Georges Brassens - Chansonnette a celle qui reste pucelle (English translation)

French

Chansonnette a celle qui reste pucelle

Jadis la mineure
Perdait son honneur
Au moindre faux pas
Ces mœurs n'ont plus cours de
Nos jours c'est la gourde
Qui ne le fait pas
 
Toute ton école
Petite, rigole
Qu'encore à seize ans
Tu sois vierge et sage
Fidèle à l'usage
Caduc à présent
 
Malgré les exemples
De gosses, plus ample
Informé que toi
Et qu'on dépucelle
Avec leur crécelle
Au bout de leurs doigts
 
Chacun te brocarde
De ce que tu gardes
Ta fleur d'oranger
Pour la bonne cause
Et chacune glose
Sur tes préjugés
 
Et tu sers de cible
Mais reste insensible
Aux propos moqueurs
Aux traits à la gomme
Comporte-toi comme
Te le dit ton cœur
 
Quoi que l'on raconte
Y a pas plus de honte
A se refuser
Ni plus de mérite
D'ailleurs, ma petite
Qu'à se faire baiser
 
Facultatifs
Certes, si te presse
La soif de caresses
Cours, saute avec les
Vénus de Panurge
Va, mais si rien n'urge
Faut pas t'emballer
 
Mais si tu succombes
Sache surtout qu'on peut
Être passée par
Onze mille verges
Et demeurer vierge
Paradoxe à part
 
Submitted by Green_Sattva on Tue, 11/07/2017 - 17:33
Submitter's comments:

Written by Georges Brassens and Jean Bertola

Align paragraphs
English translation

Ditty for her who remains a virgin

Formerly, the adolescent girl
Lost her honor
At the slightest mishap
These manners are no longer present
These days it's so stupid (1)
Who doesn't do it ?
 
Your entire school
belittles and laughs
That at age sixteen still
You're wise and a virgin
True to the use
And presently obsolete
 
No matter the examples
of kids that are better
informed than you
And who are deflowered
With their ratchet (2)
On their fingertips
 
Everyone lampoons you
for what you safekeep
Your orange flower
For the right reasons
And everyone rambles on
About your prejudice
 
And you serve as target
But remain unmoved
By the stories of mockers
As they beat their gums
Behave yourself according to
What your heart tells you
 
No matter what you tell them
There is no more shame
To withhold oneself
Nor anymore merit
elsewhere, little honey
Than to get laid
 
(Optional:)
Of course, If you feel urged
By your thirst for affection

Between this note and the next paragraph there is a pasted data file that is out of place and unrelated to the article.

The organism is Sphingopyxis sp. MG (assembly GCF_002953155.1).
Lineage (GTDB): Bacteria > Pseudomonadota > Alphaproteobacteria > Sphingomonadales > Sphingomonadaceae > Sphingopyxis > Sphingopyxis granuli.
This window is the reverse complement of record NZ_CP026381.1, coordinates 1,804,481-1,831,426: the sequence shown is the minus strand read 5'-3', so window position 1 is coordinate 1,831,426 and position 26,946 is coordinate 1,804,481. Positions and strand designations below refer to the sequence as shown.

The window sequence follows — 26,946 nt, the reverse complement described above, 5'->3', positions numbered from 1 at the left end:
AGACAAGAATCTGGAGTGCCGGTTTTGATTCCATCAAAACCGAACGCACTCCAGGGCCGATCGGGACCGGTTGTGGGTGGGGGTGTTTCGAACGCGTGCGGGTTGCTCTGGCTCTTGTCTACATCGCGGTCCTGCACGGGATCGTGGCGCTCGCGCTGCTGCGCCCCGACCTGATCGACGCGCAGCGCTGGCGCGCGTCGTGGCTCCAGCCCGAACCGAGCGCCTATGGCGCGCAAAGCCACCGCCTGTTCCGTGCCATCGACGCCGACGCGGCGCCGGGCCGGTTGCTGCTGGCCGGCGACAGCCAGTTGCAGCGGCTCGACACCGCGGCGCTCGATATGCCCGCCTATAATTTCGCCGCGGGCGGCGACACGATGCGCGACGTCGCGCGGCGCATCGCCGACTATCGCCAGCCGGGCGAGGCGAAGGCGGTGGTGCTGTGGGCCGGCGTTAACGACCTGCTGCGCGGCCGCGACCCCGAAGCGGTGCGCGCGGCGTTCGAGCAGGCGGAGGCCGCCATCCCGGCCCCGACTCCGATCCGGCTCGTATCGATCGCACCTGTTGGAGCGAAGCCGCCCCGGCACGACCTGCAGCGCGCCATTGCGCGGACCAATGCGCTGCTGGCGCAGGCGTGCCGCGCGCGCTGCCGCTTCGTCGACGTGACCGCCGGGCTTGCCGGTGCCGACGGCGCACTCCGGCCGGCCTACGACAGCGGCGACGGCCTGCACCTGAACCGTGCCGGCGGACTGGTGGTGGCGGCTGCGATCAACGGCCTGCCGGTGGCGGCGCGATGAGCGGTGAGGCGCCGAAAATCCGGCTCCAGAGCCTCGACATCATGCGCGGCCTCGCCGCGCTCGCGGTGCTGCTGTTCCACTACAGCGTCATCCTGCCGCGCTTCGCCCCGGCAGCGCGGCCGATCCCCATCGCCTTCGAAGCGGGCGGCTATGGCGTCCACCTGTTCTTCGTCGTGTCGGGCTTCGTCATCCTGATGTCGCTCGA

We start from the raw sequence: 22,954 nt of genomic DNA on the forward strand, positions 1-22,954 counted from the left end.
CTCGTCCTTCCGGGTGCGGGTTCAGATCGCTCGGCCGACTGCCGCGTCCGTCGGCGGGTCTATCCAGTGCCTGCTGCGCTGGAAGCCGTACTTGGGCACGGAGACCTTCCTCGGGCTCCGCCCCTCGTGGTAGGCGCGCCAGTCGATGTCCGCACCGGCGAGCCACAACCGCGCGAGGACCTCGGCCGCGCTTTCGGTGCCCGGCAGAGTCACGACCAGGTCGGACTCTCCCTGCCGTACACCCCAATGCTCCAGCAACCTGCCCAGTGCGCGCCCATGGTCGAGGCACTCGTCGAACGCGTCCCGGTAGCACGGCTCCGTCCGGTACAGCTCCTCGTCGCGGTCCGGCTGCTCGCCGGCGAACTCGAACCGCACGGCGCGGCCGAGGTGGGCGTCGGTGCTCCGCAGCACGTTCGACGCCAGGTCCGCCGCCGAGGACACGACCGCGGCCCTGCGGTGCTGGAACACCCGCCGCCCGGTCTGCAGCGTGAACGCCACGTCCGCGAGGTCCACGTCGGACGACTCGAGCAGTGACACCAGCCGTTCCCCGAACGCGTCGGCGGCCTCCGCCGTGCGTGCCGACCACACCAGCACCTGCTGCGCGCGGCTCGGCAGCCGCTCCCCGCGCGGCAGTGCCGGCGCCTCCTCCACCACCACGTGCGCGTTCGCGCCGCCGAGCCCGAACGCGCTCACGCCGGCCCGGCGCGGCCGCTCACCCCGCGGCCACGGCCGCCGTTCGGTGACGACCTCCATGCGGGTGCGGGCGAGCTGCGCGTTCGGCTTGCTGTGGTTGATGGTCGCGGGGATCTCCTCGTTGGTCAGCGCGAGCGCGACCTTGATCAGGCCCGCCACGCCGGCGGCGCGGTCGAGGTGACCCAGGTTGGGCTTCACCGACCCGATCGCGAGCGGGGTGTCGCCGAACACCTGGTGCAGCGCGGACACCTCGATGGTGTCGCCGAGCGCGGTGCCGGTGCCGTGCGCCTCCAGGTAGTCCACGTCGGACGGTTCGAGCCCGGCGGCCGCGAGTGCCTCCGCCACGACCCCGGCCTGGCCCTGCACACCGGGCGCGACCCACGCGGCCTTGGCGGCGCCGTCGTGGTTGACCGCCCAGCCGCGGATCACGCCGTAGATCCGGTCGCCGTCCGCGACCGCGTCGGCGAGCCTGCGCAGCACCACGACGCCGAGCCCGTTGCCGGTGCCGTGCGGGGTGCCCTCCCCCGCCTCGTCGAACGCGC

Go and run with them
Like Venus with Panurge (3)
Go, but if nothing beckons you
Don't get carried away
 
But if you succumb
Know especially, one can
Go through
Eleven Thousand Dicks
And yet stay a virgin
Paradox apart
 
Submitted by SaintMark on Tue, 11/07/2017 - 19:57
Added in reply to request by Green_Sattva
Author's comments:

TL mine
##############
(1) C'est la gourde.. slang expression, not sure if i caught it right
http://dictionnaire.reverso.net/francais-anglais/gourde
(2) crecelle, a noisemaker.. meaning a lot of kids are bragging about losing their virginity
https://en.wikipedia.org/wiki/Ratchet_(instrument)
(3) Panurge, a character from a french novel, a crafty, but cowardly lad.
https://en.wikipedia.org/wiki/Panurge

Idioms from "Chansonnette a celle qui reste pucelle"
See also
Comments
michealt    Mon, 06/11/2017 - 01:01

Not a bad translation, but it has a few problems.

In the last three lines of the 1st stanza, " mœurs" means something like "attitudes" or "expected behaviour" or "rules" or "customs" rather than manners and "Qui" in the last line is not interrogative, it's a relative pronoun (Brassens' published lyrics make this clear: he uses stops, exclamation marks, and question marks very carefully in all his published poetry, and the published lyrics for this song have a full stop at the end of line 6, not a question mark. So the last three lines of the stanze means something like "those rules are outdated these days someone who doesn't do it is silly" ( actually I thought it emeant "is thought to be silly" rather than "is silly", but the TLF gives " Emploi subst. Personne niaise, sotte" for the figuratve use of "la gourde" (as a noun).